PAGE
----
This is our second interview with one of the graduate students involved in Prof. Siobhán McElduff’s class on Roman Spectacle. Chelsea is a third-year Ph.D. student in Classical Archaeology at UBC, and is actually responsible for getting the ball rolling on our current efforts to digitize the artifact and squeeze collections in the Department of Classical, Near Eastern and Religious Studies.
For her project she created a website, Spectacular Antiquity, to look at how the human body was used “as a spectacle in and of itself and the psychological aspects involved in exploiting individual persons for visual display.”
First, can you give a brief description of your project?
My project looked at the exploitation of human beings in antiquity, specifically people who were put on a form of display solely on the basis of their physical anomalies. Basically, I was exploring the idea of an ancient freak show: how, why, and in what circumstances ancient Romans stared at and reacted to the unusual, the deformed, the ‘other’. The questions I was interested in were: how were individual persons made into spectacles, and what is the psychological motivation for visually exploiting a fellow human being on the basis of physical deformity? I applied these questions to the Roman world and used evidence from ancient literature and modern psychological studies. My results were presented in the form of a website – an easily replicable, open-access format available to anyone interested in the topic!
Did you have a prior interest in the subject or did you choose the topic based on what could best be presented digitally?
I had my topic in mind before I chose a digital means for the presentation of the research: I read a passage from Lucian’s ‘Literary Prometheus’ in which a man and a camel are put on display in front of a crowd of people in a theatre because of their unusual appearances; the audience reacts with horror and the spectacle is a complete failure. This passage provided the impetus to research the notion of ‘freaks’ in antiquity…that, and the fact that I’ve had a slight fascination/obsession with sideshows and all things circus-related since I was little kid. I mean…who doesn’t love a good freak show?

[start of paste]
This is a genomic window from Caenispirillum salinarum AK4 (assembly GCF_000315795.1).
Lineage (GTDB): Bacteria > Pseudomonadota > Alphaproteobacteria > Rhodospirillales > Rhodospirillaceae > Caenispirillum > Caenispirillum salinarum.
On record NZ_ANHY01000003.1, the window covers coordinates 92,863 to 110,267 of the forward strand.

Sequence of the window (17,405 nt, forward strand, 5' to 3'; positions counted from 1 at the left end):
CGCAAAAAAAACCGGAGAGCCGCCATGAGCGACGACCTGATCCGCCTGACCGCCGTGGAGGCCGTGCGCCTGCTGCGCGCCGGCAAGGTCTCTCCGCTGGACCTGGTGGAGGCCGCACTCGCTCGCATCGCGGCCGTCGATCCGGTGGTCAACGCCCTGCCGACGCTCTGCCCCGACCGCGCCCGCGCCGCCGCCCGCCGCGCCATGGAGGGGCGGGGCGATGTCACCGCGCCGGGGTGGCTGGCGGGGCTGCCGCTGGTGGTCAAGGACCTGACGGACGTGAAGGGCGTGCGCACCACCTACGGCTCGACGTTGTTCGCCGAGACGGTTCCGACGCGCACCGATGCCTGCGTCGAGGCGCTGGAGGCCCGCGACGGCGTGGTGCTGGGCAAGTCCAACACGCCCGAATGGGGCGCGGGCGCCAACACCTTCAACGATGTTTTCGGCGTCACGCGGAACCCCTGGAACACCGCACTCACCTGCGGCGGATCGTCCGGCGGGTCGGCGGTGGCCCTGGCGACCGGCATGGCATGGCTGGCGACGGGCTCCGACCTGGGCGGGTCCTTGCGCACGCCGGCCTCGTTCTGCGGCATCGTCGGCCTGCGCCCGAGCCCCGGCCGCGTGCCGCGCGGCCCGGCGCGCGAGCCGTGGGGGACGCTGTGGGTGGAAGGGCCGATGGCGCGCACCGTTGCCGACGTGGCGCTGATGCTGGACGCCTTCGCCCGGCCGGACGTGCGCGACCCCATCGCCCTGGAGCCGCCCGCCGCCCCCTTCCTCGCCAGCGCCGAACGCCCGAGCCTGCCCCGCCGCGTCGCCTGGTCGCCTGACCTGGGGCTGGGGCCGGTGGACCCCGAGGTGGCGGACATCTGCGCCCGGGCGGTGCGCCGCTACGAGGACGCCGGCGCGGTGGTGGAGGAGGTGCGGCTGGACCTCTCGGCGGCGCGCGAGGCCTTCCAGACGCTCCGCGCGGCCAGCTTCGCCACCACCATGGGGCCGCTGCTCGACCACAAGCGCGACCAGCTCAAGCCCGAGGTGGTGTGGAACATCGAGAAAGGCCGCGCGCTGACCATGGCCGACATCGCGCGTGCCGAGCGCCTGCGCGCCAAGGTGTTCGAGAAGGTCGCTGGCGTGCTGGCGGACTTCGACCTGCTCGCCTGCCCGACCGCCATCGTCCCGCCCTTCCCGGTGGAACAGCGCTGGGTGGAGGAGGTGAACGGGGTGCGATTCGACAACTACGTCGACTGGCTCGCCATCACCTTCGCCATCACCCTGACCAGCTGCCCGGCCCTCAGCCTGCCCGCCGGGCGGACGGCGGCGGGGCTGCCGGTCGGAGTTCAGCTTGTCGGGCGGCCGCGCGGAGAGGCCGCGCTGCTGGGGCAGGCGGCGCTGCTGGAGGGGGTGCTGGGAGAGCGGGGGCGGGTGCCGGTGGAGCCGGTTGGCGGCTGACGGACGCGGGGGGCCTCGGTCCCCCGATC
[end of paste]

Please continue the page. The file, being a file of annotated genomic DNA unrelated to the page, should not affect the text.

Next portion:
What resources did you use? Did you have prior knowledge of these resources?
Having just admitted inclination towards freak-shows, I (not-surprisingly) knew where to find a good amount of material related to the early modern sideshow. And, like so many other starry-eyed teenagers, I began my academic career as a psychology major, so I knew exactly where to look for recent studies on the topic of psychological motivation. The ancient Latin sources proved a bit more challenging, as I am staunchly a Greek archaeologist, but I had lots of helpful advice and direction finding relevant sources to analyze.
What was the most challenging aspect of the project?
Definitely deciding how to present this very traditional academic research in a way that was visually appealing and accessible to a wide audience. I still have very little concept of whether I was successful in this aspect, but I like to think that the website isn’t a terrible eyesore and is somewhat fun to click around!
What was the most enjoyable aspect of the project?
Is it cliché to say that the most challenging aspect was also the most enjoyable? Because I was dealing with literary sources, I had a serious lack of visual resources to use on the website – as someone who deals primarily with material culture elsewhere in my research, this was an unfamiliar problem for me to have to face. One of the best parts of this project for me was sifting through open-access images and selecting the most appropriate photos and drawings to illustrate various aspects of the research. I even went so far as to contact a friend of mine who is an artist and commissioned drawings of some of the ‘freaks’ described in the literature – the piebald man, the ostrich-headed man, and one of the unfortunate prisoners from the monster-market. Visualizing these images and then having them become reality was an awesome and extremely satisfying experience.